Swiss Cheese and Our Healthcare
The graphic of the Swiss Cheese Model (attached is an expression from AHRQ) is a good one and one that many will remember and relate to.
However, I would like to expand on that model and express that more commonly, there is a not a singular or linear path to failure. There are typically multiple paths of failure that converge together at some point in time to cause an undesirable outcome.
The reality is that we are human and therefore prone to error. Recognizing that, we will have ‘Swiss Cheese’ with holes, as opposed to solid ‘American Cheese’:-). No slice of cheese will be failsafe. The best we can do is:
1. to reduce the number of holes in the cheese (number of vulnerabilities),
2. minimize the diameter of the holes that remain (reduce magnitude of consequence) and
3. ensure the holes that remain, do not line up to provide a pathway to failure
Our ‘systems’ are intended to help accomplish this but they are created by humans, so flaws exist. Ultimately we are responsible for our own decisions and actions, even if well-intended with a bad outcome. I refer to this as ‘consequential thinking’. If we were all well-versed in the principles of proactive RCA, human factors engineering, reliability engineering, human performance and the like, we would be much more aware of the potential consequences of our decisions. When this occurs, the entire work environment is safer. This is because we recognize the potential flaws in our system and don’t hang our hat on the fact that we followed an inadequate or insufficient procedure (or non-existent in many cases) to protect ourselves legally. Too often procedures are written to protect ourselves legally just to say we had them in place and could pass a regulatory audit. Often, they are only enforced when something goes wrong, and then we discipline people for not following them (hypocritical). When obsolete procedures are in place, the workforce knows this but they do not have the time or energy to cut through the red tape to get it fixed. This is when the ‘workarounds’ pop up. We should ask ourselves why there is a need for a workaround, when we see one?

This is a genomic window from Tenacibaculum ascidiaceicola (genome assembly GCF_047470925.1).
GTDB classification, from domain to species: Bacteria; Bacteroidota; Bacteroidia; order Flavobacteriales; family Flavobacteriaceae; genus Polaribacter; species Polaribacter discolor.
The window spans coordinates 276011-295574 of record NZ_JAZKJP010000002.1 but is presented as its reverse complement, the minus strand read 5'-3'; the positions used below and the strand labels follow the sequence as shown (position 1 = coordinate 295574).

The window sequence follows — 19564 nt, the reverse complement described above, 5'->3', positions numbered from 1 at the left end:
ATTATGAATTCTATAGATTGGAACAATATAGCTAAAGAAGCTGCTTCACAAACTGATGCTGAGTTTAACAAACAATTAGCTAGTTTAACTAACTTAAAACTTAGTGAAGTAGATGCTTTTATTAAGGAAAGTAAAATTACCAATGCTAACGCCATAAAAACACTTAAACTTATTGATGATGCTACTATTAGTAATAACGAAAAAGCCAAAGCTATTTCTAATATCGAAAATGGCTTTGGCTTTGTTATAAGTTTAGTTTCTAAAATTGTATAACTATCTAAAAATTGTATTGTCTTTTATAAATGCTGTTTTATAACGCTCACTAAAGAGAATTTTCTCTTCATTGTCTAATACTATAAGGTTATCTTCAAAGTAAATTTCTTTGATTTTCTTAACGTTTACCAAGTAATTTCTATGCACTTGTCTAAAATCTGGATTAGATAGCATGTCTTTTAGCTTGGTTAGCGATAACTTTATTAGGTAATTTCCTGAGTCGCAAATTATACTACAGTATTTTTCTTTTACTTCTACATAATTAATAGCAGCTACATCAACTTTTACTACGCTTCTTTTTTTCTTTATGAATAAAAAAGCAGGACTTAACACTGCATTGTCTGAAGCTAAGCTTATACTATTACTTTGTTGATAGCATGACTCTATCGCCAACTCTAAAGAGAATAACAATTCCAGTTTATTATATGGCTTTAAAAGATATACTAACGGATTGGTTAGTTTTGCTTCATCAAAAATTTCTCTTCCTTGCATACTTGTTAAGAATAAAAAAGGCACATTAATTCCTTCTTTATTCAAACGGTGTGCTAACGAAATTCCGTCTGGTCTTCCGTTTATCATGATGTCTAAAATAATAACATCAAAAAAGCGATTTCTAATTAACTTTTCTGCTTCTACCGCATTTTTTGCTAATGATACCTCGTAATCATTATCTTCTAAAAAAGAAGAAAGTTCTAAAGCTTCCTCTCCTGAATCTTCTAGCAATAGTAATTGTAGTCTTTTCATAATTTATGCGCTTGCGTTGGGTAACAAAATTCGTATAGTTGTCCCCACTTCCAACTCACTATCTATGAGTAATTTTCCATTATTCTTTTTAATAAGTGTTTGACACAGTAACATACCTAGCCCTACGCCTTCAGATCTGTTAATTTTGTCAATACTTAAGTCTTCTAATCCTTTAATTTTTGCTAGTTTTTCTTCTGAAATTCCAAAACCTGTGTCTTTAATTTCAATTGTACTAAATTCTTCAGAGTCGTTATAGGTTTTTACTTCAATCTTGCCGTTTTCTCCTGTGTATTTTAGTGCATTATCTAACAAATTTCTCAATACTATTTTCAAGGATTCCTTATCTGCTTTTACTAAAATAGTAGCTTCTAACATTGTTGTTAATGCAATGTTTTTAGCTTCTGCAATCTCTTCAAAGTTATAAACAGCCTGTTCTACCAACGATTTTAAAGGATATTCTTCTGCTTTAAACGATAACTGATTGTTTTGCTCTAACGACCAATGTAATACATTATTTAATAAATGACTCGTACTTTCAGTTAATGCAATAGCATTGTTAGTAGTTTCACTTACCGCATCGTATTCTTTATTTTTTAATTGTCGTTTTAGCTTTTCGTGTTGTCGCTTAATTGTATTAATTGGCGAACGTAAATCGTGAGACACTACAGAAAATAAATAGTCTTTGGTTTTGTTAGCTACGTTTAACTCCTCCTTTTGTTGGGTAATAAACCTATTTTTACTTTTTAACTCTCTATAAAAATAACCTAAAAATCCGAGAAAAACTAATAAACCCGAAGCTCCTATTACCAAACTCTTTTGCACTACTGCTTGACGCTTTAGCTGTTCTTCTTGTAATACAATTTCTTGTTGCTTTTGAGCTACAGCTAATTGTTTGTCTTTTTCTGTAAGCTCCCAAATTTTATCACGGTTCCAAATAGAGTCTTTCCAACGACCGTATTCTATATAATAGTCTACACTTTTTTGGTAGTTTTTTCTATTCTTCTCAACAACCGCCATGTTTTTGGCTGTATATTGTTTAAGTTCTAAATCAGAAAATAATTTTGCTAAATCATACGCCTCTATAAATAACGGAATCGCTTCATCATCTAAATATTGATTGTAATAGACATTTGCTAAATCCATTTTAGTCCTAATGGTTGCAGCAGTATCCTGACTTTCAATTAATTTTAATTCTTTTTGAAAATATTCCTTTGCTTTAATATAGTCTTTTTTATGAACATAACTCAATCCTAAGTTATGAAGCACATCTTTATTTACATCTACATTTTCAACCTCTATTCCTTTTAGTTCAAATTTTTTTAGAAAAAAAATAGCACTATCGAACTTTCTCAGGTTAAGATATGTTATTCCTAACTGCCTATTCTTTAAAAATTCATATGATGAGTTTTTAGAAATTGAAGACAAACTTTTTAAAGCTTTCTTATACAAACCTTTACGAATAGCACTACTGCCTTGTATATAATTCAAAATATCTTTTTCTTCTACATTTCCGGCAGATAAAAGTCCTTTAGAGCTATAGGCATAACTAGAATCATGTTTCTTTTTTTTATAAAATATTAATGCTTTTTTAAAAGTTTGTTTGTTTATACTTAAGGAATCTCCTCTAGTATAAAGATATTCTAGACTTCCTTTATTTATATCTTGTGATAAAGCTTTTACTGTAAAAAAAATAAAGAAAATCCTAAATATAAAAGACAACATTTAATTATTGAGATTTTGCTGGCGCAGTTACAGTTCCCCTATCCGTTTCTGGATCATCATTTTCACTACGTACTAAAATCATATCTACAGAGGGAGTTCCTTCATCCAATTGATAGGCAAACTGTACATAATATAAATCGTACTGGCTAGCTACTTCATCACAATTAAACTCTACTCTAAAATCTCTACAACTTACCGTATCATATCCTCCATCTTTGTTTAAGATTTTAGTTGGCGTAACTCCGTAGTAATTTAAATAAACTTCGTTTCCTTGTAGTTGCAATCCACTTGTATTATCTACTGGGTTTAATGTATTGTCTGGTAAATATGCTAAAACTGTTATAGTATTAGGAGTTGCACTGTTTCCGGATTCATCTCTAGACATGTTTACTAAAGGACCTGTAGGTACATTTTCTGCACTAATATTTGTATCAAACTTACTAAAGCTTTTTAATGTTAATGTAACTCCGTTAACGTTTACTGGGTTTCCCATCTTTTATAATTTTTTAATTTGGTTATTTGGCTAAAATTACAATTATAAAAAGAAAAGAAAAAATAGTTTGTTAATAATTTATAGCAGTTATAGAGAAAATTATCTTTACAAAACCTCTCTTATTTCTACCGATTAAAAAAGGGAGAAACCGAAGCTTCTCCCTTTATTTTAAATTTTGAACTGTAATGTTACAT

Unfortunately, compliance does not necessarily equate to patient safety.
To me, the solution is providing all our people education in understanding the human decision making process and its contribution to failure. We should teach people to proact (identify unacceptable risk) instead of react (respond to consequences) and support that behavior instead of demonizing it with a paradigm that ‘failure is inevitable, the best we can do is respond faster’. What patient wants to hear that!
Secondly, doctors should willingly and actively participate on in-depth RCA’s. True RCA is all about understanding the human decision. Why did the person making the bad decision, think it was the right decision at the time? When we accurately answer these questions, we are doing RCA. If we indiscriminately blame people for bad decisions and levy discipline, we effectively cannot do RCA (we will not know why they made the decision they did). Without the doctor’s input as to their reasoning, we cannot under the resulting sequence of consequences. Oftentimes doctors see themselves above the activity of an RCA and do not elect to participate. I will add caveat in defense of some doctors, that what some organizations call RCA is a farce and merely an attempt to go through the motions to pass regulatory scrutiny. If doctors have participated on such RCA teams, I don’t blame them for not returning.
The attached image is an example of this. ‘Poor Communication’ is not an adequate root cause because it is not actionable. We need to drill further down to understand what about the communication system was poor and why people were not following systems in place designed to aid proper communication (poor systems that were followed, or good systems that were not).
Stepping off my soapbox:-).